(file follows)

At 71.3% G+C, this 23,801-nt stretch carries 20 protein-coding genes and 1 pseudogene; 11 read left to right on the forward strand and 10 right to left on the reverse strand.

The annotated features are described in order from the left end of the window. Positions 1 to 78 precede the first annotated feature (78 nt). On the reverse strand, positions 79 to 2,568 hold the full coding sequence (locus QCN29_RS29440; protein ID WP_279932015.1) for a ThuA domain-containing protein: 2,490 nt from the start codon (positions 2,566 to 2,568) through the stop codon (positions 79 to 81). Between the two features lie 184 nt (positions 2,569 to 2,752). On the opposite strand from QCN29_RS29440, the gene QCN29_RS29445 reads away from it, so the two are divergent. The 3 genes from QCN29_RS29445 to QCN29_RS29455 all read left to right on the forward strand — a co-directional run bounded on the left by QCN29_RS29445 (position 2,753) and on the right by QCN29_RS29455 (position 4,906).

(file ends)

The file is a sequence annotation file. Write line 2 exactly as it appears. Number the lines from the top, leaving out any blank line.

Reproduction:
The annotated features are described in order from the left end of the window. Positions 1 to 78 precede the first annotated feature (78 nt). On the reverse strand, positions 79 to 2,568 hold the full coding sequence (locus QCN29_RS29440; protein ID WP_279932015.1) for a ThuA domain-containing protein: 2,490 nt from the start codon (positions 2,566 to 2,568) through the stop codon (positions 79 to 81). Between the two features lie 184 nt (positions 2,569 to 2,752). On the opposite strand from QCN29_RS29440, the gene QCN29_RS29445 reads away from it, so the two are divergent. The 3 genes from QCN29_RS29445 to QCN29_RS29455 all read left to right on the forward strand — a co-directional run bounded on the left by QCN29_RS29445 (position 2,753) and on the right by QCN29_RS29455 (position 4,906).